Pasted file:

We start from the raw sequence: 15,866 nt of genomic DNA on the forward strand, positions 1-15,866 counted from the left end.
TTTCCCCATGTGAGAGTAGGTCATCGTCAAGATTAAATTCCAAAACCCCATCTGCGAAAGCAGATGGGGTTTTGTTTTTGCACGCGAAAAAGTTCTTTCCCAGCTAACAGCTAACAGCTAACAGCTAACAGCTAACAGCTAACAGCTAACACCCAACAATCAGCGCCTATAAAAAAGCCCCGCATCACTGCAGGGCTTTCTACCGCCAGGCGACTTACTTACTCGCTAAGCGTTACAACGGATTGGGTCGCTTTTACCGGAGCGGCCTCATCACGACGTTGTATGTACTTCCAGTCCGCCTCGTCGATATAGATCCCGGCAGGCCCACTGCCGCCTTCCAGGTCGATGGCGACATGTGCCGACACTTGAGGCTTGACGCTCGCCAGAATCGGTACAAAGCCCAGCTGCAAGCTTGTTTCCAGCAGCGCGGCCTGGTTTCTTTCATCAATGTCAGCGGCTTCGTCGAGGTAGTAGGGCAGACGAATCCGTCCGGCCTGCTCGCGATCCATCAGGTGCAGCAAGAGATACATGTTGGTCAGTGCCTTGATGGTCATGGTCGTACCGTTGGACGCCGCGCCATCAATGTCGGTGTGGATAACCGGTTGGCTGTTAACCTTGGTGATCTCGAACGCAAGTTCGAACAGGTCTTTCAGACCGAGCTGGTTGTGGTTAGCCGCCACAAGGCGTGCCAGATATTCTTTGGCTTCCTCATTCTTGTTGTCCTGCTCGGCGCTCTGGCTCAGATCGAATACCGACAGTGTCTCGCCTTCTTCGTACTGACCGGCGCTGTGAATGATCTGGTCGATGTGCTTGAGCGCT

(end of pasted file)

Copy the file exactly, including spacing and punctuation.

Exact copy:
We start from the raw sequence: 15,866 nt of genomic DNA on the forward strand, positions 1-15,866 counted from the left end.
TTTCCCCATGTGAGAGTAGGTCATCGTCAAGATTAAATTCCAAAACCCCATCTGCGAAAGCAGATGGGGTTTTGTTTTTGCACGCGAAAAAGTTCTTTCCCAGCTAACAGCTAACAGCTAACAGCTAACAGCTAACAGCTAACAGCTAACACCCAACAATCAGCGCCTATAAAAAAGCCCCGCATCACTGCAGGGCTTTCTACCGCCAGGCGACTTACTTACTCGCTAAGCGTTACAACGGATTGGGTCGCTTTTACCGGAGCGGCCTCATCACGACGTTGTATGTACTTCCAGTCCGCCTCGTCGATATAGATCCCGGCAGGCCCACTGCCGCCTTCCAGGTCGATGGCGACATGTGCCGACACTTGAGGCTTGACGCTCGCCAGAATCGGTACAAAGCCCAGCTGCAAGCTTGTTTCCAGCAGCGCGGCCTGGTTTCTTTCATCAATGTCAGCGGCTTCGTCGAGGTAGTAGGGCAGACGAATCCGTCCGGCCTGCTCGCGATCCATCAGGTGCAGCAAGAGATACATGTTGGTCAGTGCCTTGATGGTCATGGTCGTACCGTTGGACGCCGCGCCATCAATGTCGGTGTGGATAACCGGTTGGCTGTTAACCTTGGTGATCTCGAACGCAAGTTCGAACAGGTCTTTCAGACCGAGCTGGTTGTGGTTAGCCGCCACAAGGCGTGCCAGATATTCTTTGGCTTCCTCATTCTTGTTGTCCTGCTCGGCGCTCTGGCTCAGATCGAATACCGACAGTGTCTCGCCTTCTTCGTACTGACCGGCGCTGTGAATGATCTGGTCGATGTGCTTGAGCGCT